“In addition to resident operating leverage of its upstream assets (10-15-per-cent upside), the company offers a significant energy transition call option of $20-25 per share (200-per-cent upside; $8 per share which is arguably prospective on an un-risked DCF today), positioning itself as a wholly unique investment opportunity,” he said.
In other analyst actions:
* Believing it’s “well-positioned to unlock portfolio potential,” BMO Nesbitt Burns analyst Raj Ray initiated coverage of Dundee Precious Metals Inc. (DPM-T) with an “outperform” rating and $11 target. THe average is $12.36.
“DPM is an intermediate gold producer that also offers meaningful exposure to copper and a strategic smelter for complex concentrates,” he said. “We believe DPM offers an underappreciated investment opportunity given its discounted valuation. The company has a consistent operational track record and solid balance sheet along with a peer-leading near-term FCF profile. There is visibility on brownfield and greenfield growth opportunities, but additional work will be required to unlock value in the growth pipeline.”
* Citing reduced profitability, Canaccord Genuity’s Matthew Lee cut his Air Canada (AC-T) target by $1 to $25, below the $29.87 average, with a “hold” rating.
“Following the company’s Q1 results, we have increased our F22 revenue forecasts to reflect continued growth in cargo and yield strength associated with the company’s passing through of fuel costs and revenue management efforts,” said Mr. Lee. “However, we have lowered our EBITDA given pressure from rising fuel costs and, more recently, elevated crack spreads. Our longer-term expectations are increased modestly, which reflect yield strength buttressed by a partial return in business travel.”
* Seeing it “ahead of plan,” RBC’s Luke Davis raised his target for Athabasca Oil Corp. (ATH-T) shares to $3.25 from $2.50 with a “sector perform” rating, removing his “speculative risk” qualifier. The average on the Street is $3.19.
“Athabasca’s positioning continues to improve, with steady operational performance setting the stage for a strategic shift in the 2023 time frame. The company is ahead of plan on term debt repayment, with open market purchases and warrant proceeds accelerating the pace,” he said.
* BCMI Research’s Chris Damas raised his target for Birchcliff Energy Ltd. (BIR-T) to $15, exceeding the Street’s average of $11, from $12.
“Many NA E&P companies are reporting strong Q1 results, but still have lots of debt, have high OpEx and their pre-war below market hedges cut into cash flow,” he said. “The most recent example being Murphy Oil (MRO).
“Birchcliff Energy has none of these problems and the dramatic increase in energy prices flows completely to the bottom line. ... BIR is completely unhedged on natural gas and liquids. It has swapped out AECO pricing to the Dawn hub in Lake Erie and the NYMEX/Henry Hub. BIR has firm transportation access to markets for its 2022 guided 78-80,000 boed production.”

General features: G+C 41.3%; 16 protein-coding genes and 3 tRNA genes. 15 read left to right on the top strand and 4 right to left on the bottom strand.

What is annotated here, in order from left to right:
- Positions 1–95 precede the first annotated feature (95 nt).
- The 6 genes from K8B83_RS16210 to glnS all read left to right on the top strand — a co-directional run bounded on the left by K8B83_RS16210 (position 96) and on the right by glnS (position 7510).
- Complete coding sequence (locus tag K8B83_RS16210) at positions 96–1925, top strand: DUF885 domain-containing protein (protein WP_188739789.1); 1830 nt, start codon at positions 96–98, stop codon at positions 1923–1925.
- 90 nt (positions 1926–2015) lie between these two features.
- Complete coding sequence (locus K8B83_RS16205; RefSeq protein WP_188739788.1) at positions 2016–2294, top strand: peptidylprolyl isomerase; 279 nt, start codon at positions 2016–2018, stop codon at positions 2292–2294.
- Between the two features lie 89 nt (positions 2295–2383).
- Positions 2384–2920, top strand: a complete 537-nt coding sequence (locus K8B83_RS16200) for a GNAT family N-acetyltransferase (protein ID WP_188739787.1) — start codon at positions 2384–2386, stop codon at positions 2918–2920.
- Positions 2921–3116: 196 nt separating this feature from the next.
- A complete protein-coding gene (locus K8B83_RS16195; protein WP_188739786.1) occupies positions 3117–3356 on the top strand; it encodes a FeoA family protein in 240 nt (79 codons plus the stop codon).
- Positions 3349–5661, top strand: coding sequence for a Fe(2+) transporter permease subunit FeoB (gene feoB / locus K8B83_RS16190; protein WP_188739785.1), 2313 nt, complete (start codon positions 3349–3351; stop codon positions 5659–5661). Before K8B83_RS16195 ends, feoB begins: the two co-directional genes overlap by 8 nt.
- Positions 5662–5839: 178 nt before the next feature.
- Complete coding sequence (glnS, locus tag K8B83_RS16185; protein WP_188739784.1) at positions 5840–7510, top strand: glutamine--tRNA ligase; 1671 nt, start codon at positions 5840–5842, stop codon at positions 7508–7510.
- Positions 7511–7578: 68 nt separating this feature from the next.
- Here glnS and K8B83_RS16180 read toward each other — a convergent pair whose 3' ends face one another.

* National Bank Financial’s Patrick Kenny raised his Capital Power Corp. (CPX-T) target to $48, above the $46.54 average, from $47 with an “outperform” rating.
* Canaccord Genuity’s Doug Taylor lowered his target for Cloudmd Software & Services Inc. (DOC-X) to $1.50 from $3, keeping a “speculative buy” rating. The average is $2.59.
“CloudMD released Q4 results that featured a small revenue beat and positive adjusted EBITDA in the final quarter prior to the January close of the MindBeacon acquisition. We expect the company will pivot back to EBITDA losses in the quarters ahead as the MindBeacon burn rate is assumed before returning to profitability in late 2022. We see this pivot as key to broadening CloudMD’s appeal given the increased emphasis on profitability in the current market. This leads us to reduce our valuation multiple and target price until we have better visibility on this milestone,” said Mr. Taylor.
* CIBC’s Dean Wilkinson raised his European Residential REIT (ERE.UN-T) target to $6, exceeding the $5.68 average, from $5.75 with an “outperformer” rating, while National Bank Financial’s Matt Kornack raised his target to $5.80 from $5.50 with an “outperform” rating..
* RBC’s Robert Kwan raised his Gibson Energy Inc. (GEI-T) target to $28 from $27, reiterating an “outperform” recommendation. The average is $25.88.
“Gibson Energy’s shares continue to offer an attractive dividend yield (almost 6 per cent) that is conservatively underpinned by cash flow (68-per-cent trailing DCF payout ratio) with confirmed growth that we expect to drive roughly 5-per-cent EBITDA growth into 2023,” he said. “Further, we see numerous avenues for projects to extend growth past 2023 as well as increase the overall growth rate. Finally, we continue to view Gibson Energy’sshares as having a high ‘floor’ (i.e., less downside) given the conservative financial structure and the strategic nature of its asset base that could be attractive to potential strategic and financial acquirors.”
* CIBC’s Scott Fletcher cut his target for shares of Lifeworks Inc. (LWRK-T) to $23 from $24 with a “neutral” rating. Other changes include: National Bank’s Jaeme Gloyn to $24 from $26 with a “sector perform” rating, TD Securities’ Graham Ryding to $26 from $27 with a “buy” rating and BMO’s Étienne Ricard to $28 from $29 with an “outperform” rating. The average is $26.
“Overall, management painted a picture that Q1-22 will reflect a bottoming of results given improving counselor staff mix, pricing pilot unfolding favorably and the likelihood of COVID lockdowns (and associated negative revenue impacts) diminishing,” said Mr. Gloyn.
* Calling its first-quarter results “solid,” RBC’s Greg Pardy raised his MEG Energy Corp. (MEG-T) target to $22 from $21 with an “outperform” rating. The average is $24.85.
“Our bullish stance towards MEG reflects its capable leadership team, top-quartile oil sands operations at Christina Lake, balance sheet deleveraging and emerging shareholder returns,” he said.